Naked car camping

Naked car camping

NatCorn
NatCorn

Car camping naked – it’s similar to hiking naked, in that you get to enjoy nature in a pure form, far away from “civilization”. But it appeals also to more sedentary types. It’s an option for almost anyone who enjoys being naked, though they may not have seriously considered it. (For simplicity, I include pickup trucks as equivalent to a “car”. If you have a lot of gear, and a truck suitable for rough dirt roads, that might be preferable.)

Before I get into more details, here are some of the pluses of this activity:

  1. You can be naked in nature 24/7 (weather permitting). Perhaps you already enjoy car camping but haven’t realized it need not be limited to public and private campgrounds where clothing is required.
  2. Locations where naked car camping is possible also offer plenty of opportunties for naked hiking – if you’re a more active sort of person.
  3. It’s free! No fees, no reservation or registration hassles. No need to vacate the site by a certain time.
  4. Places for naked camping often involve just one site by itself – no noisy, inconsiderate (or voyeuristic) neighbors. That’s not an unmixed blessing – help may not be nearby if you have problems. But often the solitude is worth it to get away completely from the crowd.
  5. You’re not necessarily confined to one tiny site, so you may have plenty of room to spread out – if you have a large family or friends who’re tolerant of nudity that you’d like to bring along.
  6. So how do you go about finding places to go car camping naked? My personal experience is limited to California, especially the central part of the Sierras. So I can’t say how much this will generalize to other states, or even all of California. But here’s the deal. California has many U. S. National Forests – about 20 by my count. Most of these have a number of nice, public campgrounds – but all or most also have what’s called “dispersed camping”. That means you can camp almost anywhere in the forest! There are some sensible limitations. In certain high-use areas, dispersed camping isn’t allowed, so you have to use a public (textile) campground.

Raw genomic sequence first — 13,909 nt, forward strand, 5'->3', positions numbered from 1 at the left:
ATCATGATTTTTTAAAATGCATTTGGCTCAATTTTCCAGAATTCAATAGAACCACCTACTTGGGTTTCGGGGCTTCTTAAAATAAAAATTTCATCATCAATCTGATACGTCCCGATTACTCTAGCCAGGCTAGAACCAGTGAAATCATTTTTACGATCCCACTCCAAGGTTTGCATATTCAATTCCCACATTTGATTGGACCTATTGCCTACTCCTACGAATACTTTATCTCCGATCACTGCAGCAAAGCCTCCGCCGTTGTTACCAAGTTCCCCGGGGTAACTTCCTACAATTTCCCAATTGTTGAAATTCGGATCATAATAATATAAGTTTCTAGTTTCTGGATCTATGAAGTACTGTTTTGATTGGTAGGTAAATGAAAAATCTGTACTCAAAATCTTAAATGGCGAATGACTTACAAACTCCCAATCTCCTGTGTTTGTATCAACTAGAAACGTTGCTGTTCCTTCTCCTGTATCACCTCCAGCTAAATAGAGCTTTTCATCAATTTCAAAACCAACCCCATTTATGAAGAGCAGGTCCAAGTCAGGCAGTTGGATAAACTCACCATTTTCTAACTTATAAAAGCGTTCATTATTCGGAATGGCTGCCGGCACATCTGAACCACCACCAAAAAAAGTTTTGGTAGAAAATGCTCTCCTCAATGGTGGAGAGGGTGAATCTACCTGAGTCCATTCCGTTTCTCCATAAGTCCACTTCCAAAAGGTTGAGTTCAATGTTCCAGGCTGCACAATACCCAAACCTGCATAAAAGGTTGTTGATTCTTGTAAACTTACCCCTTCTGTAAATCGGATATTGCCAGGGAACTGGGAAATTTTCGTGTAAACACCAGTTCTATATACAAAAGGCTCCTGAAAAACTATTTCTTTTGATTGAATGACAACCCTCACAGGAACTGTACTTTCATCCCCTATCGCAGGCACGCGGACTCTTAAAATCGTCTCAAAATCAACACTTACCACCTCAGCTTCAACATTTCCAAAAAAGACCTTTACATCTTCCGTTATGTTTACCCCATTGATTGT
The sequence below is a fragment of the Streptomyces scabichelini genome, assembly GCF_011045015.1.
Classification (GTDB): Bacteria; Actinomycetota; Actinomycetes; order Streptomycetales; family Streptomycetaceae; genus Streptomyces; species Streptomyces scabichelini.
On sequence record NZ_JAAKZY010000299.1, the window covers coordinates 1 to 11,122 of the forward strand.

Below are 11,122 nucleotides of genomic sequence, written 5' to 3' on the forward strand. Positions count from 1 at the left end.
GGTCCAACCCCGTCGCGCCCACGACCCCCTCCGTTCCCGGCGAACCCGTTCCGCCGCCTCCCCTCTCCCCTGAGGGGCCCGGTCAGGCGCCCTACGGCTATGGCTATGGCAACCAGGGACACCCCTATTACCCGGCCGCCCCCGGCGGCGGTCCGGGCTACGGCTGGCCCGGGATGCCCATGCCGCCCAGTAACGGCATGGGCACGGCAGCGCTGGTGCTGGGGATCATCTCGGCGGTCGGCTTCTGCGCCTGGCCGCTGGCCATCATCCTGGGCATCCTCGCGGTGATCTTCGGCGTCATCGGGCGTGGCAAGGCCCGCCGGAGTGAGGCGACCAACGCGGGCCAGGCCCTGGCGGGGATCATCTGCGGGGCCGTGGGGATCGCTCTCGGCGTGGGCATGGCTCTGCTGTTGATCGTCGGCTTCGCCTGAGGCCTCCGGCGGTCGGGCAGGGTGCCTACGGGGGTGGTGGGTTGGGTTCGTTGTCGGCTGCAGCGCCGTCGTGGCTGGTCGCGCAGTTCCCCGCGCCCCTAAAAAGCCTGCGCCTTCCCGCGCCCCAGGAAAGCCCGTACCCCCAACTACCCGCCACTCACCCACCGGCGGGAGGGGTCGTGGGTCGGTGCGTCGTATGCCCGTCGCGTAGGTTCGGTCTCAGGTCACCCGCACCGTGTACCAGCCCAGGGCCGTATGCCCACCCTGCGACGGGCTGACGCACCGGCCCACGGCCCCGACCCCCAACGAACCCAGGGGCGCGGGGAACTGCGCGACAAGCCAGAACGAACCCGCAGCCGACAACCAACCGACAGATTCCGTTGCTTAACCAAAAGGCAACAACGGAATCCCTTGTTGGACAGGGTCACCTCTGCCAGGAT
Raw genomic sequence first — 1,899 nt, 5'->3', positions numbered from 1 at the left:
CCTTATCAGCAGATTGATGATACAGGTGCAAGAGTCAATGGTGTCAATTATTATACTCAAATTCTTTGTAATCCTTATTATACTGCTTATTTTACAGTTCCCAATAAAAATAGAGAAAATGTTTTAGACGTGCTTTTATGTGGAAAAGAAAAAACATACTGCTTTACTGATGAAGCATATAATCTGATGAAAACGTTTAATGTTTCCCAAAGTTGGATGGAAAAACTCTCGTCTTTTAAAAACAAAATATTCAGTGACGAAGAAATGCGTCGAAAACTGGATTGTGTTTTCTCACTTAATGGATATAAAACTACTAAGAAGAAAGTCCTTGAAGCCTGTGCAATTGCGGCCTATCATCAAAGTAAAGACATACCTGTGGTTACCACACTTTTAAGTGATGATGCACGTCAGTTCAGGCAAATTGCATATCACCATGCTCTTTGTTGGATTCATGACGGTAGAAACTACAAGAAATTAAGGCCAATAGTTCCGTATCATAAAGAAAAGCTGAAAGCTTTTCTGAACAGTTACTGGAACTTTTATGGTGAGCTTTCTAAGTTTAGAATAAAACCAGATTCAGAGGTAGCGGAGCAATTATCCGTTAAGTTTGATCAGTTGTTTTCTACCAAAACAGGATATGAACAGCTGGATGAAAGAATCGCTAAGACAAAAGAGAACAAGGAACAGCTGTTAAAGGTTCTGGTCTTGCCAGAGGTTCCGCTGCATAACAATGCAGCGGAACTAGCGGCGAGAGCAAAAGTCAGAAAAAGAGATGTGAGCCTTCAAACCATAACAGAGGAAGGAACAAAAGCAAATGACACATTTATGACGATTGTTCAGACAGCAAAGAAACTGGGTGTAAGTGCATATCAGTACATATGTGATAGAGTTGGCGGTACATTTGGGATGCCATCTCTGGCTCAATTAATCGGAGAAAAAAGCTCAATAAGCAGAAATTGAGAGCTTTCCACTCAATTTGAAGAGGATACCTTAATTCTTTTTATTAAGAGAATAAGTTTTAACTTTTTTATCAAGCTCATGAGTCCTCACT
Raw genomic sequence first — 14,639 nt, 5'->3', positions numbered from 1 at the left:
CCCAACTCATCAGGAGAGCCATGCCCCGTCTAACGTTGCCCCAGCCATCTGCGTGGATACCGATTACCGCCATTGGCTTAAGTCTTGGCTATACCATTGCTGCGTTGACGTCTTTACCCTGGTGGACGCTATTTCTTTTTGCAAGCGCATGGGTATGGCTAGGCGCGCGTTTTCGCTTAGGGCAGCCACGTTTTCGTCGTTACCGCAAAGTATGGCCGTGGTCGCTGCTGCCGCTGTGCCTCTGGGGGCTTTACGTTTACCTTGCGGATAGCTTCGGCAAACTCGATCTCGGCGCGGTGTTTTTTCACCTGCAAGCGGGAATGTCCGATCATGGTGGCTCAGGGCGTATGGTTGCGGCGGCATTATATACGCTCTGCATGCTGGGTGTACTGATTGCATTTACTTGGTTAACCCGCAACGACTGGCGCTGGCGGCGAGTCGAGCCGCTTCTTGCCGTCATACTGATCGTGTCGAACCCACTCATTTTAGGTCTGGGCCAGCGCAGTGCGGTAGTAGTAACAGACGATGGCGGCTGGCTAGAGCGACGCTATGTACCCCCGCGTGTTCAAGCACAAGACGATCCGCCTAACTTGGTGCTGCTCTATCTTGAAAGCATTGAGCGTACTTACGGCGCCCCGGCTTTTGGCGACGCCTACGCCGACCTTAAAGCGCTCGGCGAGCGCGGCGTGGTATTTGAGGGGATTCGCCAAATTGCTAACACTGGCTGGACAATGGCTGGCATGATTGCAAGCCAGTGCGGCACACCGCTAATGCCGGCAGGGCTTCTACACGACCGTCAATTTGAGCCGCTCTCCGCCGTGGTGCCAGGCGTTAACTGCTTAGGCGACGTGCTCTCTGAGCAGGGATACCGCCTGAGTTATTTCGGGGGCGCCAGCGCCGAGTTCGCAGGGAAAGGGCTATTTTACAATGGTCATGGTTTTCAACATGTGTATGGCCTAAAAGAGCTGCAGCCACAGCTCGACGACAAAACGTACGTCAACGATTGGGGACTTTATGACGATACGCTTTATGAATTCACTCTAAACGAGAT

When you’re not in an established campground, the Forest Service strongly prefers that you find a location that’s already been used for dispersed camping. This means you don’t have to (and shouldn’t) clear away grass, vegetation, brush, downed wood, etc. The site should already be essentially bare ground. You also want a fairly level spot to place your tent. An ideal site should also be well shaded and close – but not too close – to sources of water. A decent sized stream nearby is great for splashing or cooling off in, naked of course. If you have kids with you, they’ll love it. (But if you want to drink the water, be sure to purify it.)

The site should also be adjacent to a Forest Service road (of which there are a large number). That makes it more convenient for you, and avoids disturbing untouched areas. You’ll be able to recognize such sites quite easily as you drive by. For one thing, they often have campfire rings – rock circles 2 or 3 feet in diameter. Although open fires are often not allowed during summer months (because of the high forest fire danger), the rings are still there. (For cooking, you can use a propane or “white gas” camp stove (“Coleman” stoves).) National Forests are the best places for this type of camping. They’re generally where the most convenient and suitable camping sites are easy to find. The USFS also, usually, has very good maps that show all navigable roads, as well as excellent, but less detailed, maps of the Forests themselves. There may, however, be other good locations for naked camping on public lands (belonging to the U. S. Bureau of Land Management or state/local jurisdictions).

Continued… Read full original article…

Source: Naturistplace Blog

Original publication 19 May, 2019

Posted on NatCorn 23rd May 2021

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